1. The overall ANOVA uses the full within subject design.
  2. The between-subjects ANOVA just uses the data from the first session and compares those.

If the seond analysis is not significant but shows the same pattern, this may be, as there is less power.

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  • $\begingroup$ Thanks, at the moment I have two answers with no upvotes and I'm not versed enough in statistics to decide on the correct one. Can you a) find a reference, and b) tell me, were I to run a between-subjects study with equal or greater power and still found no result, while I do in the within-one, would my assumptions above be substantiated by that result? $\endgroup$
    – ThomasH
    Nov 26, 2012 at 0:28
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It's not a very sound argument you have for your hypothesis... from what you said. Having a reference point of being in other conditions might make subjects less variable, and the effects observed across conditions within subjects should be much less variable. You should get more power in the within design. But I don't see any argument here at all for why they would switch direction of their effect. You don't have any foundation for that unless you're arguing that the between design previously run is just a spurious result. Check the power of the study and see if that's likely.

Let's say you have two condition A, and B and you do them repeated measures with 4 subjects like this.

trt1 trt2 order
A    B    1
A    B    1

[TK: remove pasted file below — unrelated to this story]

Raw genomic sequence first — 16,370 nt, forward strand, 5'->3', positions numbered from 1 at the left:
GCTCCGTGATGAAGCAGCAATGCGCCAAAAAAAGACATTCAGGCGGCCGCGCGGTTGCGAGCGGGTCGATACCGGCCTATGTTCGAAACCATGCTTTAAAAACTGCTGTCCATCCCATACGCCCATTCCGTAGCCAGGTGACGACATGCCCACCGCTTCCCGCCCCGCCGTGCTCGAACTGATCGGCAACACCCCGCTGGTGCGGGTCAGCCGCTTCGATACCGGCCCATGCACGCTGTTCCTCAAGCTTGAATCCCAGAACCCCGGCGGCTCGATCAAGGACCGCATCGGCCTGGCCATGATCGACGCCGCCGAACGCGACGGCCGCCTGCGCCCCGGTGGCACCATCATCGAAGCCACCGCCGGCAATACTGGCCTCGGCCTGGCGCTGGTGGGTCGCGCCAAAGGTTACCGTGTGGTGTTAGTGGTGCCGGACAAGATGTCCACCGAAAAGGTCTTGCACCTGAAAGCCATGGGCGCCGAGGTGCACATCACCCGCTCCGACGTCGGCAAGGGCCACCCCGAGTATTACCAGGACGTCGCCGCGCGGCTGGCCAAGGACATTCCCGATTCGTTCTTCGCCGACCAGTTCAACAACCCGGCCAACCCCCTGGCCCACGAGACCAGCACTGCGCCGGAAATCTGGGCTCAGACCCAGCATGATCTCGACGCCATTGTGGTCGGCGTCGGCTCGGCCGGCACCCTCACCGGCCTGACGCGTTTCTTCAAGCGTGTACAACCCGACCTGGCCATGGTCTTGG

B    A    2
B    A    2

Now, I'm not sure what you predict but it seems to me that you're saying B>A in the literature but you think A>B with repeated measures. That means that you should replicate the literature in column 1, and then also A>B in column 2. You'd need that in column 2 to get your repeated measures effect (assuming the literature replicates in column 1). But then you really are going to need something more in your explanation than you have now because you'll have replicated what, as near as I can tell, you're just calling a spurious finding because people don't understand presence until they've experienced multiple conditions.

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  • $\begingroup$ You are right, B>A in between and A>B in within makes no sense. I have checked the paper again and I seem to have gotten it wrong. In fact, they found no significant difference between the groups using 20 subjects in total. If you were to run both a within- and a between-study, with the between having equal or greater power than the within, and the between result were A=B while in the within study you do find an effect A>B, can you then conclude that the effect is purely due to participants being exposed to multiple treatments? $\endgroup$
    – ThomasH
    Nov 26, 2012 at 0:25
  • $\begingroup$ It's practically impossible to have more power between S when you're measuring the same kind of thing either way. If you do then THAT's a meaningful effect. It means there's a negative correlation between the conditions. A positive correlation across subjects is expected, and how with within gets more power. But a negative would be surprising. Either way, you seem to be discussing the difference between significant and not significant, which is not itself significant (see Gelman). $\endgroup$
    – John
    Nov 26, 2012 at 2:26